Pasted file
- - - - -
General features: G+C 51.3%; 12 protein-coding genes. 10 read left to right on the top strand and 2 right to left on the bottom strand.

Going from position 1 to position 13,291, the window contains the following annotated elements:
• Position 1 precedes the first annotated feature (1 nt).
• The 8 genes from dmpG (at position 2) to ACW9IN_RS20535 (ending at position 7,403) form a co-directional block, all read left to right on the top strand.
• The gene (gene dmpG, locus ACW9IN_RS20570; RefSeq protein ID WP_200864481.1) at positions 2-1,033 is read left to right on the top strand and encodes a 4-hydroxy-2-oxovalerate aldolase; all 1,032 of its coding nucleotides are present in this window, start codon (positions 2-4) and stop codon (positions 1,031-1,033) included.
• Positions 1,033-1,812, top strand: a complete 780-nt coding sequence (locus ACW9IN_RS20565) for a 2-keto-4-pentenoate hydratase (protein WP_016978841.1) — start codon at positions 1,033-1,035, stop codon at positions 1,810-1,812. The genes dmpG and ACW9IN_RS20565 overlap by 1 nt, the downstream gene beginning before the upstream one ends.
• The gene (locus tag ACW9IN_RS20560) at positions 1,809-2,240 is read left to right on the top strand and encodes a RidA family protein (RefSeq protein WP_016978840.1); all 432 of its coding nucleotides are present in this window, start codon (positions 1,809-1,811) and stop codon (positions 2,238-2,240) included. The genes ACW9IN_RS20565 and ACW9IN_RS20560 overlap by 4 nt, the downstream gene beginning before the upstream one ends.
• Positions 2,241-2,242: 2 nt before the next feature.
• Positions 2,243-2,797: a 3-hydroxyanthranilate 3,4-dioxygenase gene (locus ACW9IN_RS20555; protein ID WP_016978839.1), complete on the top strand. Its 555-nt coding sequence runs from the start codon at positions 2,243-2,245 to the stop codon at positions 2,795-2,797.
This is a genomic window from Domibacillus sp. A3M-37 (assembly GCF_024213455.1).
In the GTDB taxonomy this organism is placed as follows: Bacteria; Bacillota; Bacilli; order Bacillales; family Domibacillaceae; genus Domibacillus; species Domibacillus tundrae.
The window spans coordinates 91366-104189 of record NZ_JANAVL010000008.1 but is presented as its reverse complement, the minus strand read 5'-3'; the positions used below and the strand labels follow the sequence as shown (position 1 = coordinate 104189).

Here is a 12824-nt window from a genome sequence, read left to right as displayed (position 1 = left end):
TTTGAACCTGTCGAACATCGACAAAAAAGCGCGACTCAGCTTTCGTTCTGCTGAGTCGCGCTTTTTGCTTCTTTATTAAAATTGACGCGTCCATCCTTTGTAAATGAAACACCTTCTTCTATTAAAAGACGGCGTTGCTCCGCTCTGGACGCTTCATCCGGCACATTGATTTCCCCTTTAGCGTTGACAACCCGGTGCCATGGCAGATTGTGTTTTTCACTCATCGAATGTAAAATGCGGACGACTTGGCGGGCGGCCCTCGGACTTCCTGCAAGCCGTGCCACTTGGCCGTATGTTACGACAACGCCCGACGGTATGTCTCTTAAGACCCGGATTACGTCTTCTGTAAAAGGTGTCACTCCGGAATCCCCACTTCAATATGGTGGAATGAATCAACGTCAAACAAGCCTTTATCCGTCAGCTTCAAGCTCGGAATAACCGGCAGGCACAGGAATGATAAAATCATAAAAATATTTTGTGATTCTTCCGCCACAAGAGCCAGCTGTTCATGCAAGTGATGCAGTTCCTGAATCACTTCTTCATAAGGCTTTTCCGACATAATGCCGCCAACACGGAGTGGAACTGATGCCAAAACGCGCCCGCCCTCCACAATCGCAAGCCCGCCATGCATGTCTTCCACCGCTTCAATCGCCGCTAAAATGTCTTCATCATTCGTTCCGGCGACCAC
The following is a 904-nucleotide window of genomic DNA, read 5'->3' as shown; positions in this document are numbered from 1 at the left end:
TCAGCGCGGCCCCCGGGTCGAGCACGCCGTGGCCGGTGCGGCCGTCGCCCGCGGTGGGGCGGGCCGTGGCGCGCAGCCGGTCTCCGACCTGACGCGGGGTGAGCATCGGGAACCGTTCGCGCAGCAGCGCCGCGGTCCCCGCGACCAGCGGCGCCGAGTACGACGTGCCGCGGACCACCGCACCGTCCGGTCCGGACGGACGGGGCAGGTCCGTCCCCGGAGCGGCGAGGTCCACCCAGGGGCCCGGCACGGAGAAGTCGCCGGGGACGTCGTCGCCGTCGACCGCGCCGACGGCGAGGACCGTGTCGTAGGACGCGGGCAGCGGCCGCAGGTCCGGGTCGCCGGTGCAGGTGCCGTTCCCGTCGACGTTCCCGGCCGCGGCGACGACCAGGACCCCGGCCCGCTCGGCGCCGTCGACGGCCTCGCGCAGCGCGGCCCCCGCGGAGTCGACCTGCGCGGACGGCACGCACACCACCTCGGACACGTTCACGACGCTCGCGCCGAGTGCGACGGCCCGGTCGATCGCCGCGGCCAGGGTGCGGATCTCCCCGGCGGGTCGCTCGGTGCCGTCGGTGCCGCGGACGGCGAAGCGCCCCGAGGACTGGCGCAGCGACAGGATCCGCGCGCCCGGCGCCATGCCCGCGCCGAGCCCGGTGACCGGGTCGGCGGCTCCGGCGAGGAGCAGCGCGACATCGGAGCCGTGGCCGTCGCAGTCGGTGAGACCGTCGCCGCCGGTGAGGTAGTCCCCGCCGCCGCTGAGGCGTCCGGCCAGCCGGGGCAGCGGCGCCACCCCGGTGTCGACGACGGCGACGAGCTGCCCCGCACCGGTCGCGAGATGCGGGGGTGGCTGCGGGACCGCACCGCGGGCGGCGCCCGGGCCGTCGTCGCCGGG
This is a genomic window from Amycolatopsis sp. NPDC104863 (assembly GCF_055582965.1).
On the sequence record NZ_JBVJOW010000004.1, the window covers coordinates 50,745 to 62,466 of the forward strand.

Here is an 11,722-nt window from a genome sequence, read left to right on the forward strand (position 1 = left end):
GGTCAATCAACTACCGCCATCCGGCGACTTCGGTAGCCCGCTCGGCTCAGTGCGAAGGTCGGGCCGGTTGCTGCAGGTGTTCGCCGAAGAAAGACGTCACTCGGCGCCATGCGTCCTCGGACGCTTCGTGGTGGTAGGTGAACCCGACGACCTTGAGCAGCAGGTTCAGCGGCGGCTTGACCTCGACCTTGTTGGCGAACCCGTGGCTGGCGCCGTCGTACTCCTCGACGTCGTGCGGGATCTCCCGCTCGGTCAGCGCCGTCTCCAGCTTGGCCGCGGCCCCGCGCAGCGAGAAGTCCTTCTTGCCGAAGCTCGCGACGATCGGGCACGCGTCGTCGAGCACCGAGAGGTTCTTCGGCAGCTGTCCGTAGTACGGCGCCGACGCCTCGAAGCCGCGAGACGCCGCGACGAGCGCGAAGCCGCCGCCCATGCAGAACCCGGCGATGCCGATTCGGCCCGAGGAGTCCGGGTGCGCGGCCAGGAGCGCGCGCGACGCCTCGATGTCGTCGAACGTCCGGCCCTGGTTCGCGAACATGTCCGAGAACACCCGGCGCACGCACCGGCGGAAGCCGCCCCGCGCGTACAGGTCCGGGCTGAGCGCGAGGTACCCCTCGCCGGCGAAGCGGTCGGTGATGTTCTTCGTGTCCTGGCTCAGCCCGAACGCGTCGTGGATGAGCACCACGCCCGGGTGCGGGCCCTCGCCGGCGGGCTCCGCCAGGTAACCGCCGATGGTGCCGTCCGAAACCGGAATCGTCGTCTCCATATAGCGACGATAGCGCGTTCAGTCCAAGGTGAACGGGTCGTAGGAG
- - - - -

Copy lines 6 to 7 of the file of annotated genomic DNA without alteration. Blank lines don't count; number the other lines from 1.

• Positions 1,033-1,812, top strand: a complete 780-nt coding sequence (locus ACW9IN_RS20565) for a 2-keto-4-pentenoate hydratase (protein WP_016978841.1) — start codon at positions 1,033-1,035, stop codon at positions 1,810-1,812. The genes dmpG and ACW9IN_RS20565 overlap by 1 nt, the downstream gene beginning before the upstream one ends.
• The gene (locus tag ACW9IN_RS20560) at positions 1,809-2,240 is read left to right on the top strand and encodes a RidA family protein (RefSeq protein WP_016978840.1); all 432 of its coding nucleotides are present in this window, start codon (positions 1,809-1,811) and stop codon (positions 2,238-2,240) included. The genes ACW9IN_RS20565 and ACW9IN_RS20560 overlap by 4 nt, the downstream gene beginning before the upstream one ends.